One of the most unique & beautiful radios is the Sparton Bluebird. It was designed in the 1930’s Deco age. Bluebirds normally sell for about $2,500 to $5,000 depending on the condition. In the late 1990’s, the Thomas & Crosley companies sold reproductions of the Sparton Bluebird (obviously manufactured by the same company). The major difference was they used 16-inch mirrors, instead of the approximately 14-inch mirrors used on the original. They also used chrome feet instead of black, and the dial was not exactly like the original Bluebird, among many other variances. However, the beauty of the design was all there. In fact, despite the differences between the real & reproduction, the reproduction radio is as beautiful to view as the original.
Those reproductions are now hard to find…collectors don’t want to part with them. In April 2016, one sold on eBay for nearly $500. Not bad for a reproduction. Later, Crosley made a 14-inch version, but unfortunately it appears they kept the large chrome circle the same size, which made it too big proportionally, and then added their name boldly on the large circle as well. They also made a mini 8-inch version. Neither of those versions is very collectible, although they’re still nicely reminiscent of the original design.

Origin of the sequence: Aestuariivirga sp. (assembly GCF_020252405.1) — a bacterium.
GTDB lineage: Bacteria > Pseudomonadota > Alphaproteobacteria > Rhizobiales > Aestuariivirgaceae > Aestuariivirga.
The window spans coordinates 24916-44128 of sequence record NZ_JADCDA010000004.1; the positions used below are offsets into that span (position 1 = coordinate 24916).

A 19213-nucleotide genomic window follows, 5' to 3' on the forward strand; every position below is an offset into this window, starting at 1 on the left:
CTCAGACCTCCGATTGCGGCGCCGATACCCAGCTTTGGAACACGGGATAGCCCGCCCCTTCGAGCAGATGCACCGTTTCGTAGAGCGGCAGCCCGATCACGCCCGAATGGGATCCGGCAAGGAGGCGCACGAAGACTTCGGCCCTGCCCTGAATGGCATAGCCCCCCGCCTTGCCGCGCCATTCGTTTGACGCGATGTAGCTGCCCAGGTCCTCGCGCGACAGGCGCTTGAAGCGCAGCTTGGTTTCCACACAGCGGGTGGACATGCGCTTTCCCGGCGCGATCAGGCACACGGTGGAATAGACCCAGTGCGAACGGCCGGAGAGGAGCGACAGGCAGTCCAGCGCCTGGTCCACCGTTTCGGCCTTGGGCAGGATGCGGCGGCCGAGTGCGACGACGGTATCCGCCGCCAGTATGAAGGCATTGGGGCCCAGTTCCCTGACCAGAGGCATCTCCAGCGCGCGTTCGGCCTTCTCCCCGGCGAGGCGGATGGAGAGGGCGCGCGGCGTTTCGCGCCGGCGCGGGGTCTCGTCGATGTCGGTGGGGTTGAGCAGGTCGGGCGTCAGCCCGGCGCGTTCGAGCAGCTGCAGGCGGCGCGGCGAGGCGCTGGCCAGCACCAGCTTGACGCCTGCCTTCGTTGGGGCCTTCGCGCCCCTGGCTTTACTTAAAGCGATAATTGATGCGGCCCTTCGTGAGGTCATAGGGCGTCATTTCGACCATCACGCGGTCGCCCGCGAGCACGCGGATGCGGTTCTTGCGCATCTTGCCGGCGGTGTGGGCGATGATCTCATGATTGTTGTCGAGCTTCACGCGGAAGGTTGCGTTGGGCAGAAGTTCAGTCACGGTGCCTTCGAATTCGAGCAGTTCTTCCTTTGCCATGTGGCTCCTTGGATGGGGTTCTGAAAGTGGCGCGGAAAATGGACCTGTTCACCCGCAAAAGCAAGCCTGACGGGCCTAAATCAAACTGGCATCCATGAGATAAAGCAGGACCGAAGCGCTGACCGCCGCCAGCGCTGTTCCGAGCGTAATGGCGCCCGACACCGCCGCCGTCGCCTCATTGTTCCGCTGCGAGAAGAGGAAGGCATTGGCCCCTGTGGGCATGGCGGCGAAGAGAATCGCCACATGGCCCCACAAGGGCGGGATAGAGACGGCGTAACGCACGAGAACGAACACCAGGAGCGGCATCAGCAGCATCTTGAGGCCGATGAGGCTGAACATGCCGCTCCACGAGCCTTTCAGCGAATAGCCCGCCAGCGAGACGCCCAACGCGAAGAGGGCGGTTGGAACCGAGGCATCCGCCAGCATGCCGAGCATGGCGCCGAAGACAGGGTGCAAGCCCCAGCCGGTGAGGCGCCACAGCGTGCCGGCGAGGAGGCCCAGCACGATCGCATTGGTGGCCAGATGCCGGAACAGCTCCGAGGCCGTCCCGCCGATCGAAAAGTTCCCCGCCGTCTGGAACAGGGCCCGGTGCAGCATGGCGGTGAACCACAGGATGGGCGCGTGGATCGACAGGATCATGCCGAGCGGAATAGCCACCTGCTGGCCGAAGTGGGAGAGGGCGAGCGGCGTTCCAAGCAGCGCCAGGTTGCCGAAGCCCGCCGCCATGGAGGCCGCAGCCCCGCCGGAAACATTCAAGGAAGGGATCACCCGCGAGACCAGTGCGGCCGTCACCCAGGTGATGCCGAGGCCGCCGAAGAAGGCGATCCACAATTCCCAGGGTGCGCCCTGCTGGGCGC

The above radio is one of the original 16-inch reproductions, with the feet painted black and a replicated dial. The purpose isn’t to fool anyone, it’s to make it a more faithful reproduction. A real Bluebird is shown here:
The real thing is always best, but the beauty of the original design can be found in a well-made reproduction.
The blue mirror on the original Sparton is like the case of a Catalin radio. The wooden box that holds the chassis is simply utilitarian, and is normally hidden by the mirror. So, if the original 1930’s mirror breaks and is replaced by a new mirror, doesn’t that make it a reproduction? Certainly, if a Catalin case is replaced by something newer, the radio would not be considered original, even if the other parts were all original.
Here are two 1937 Emerson Tombstones. Only they’re not. They’re actually full size reproductions made by expert parts provider Kris Gimmy several years ago. A Washington collector I know owns these two radios, and is very happy to have them mixed in with his original and expensive Catalin radios.
Update: Below is a radio that was made to look like a red Air King. The chassis is original, but the red case is painted instead of colored Plaskon. It sold for nearly $5,000!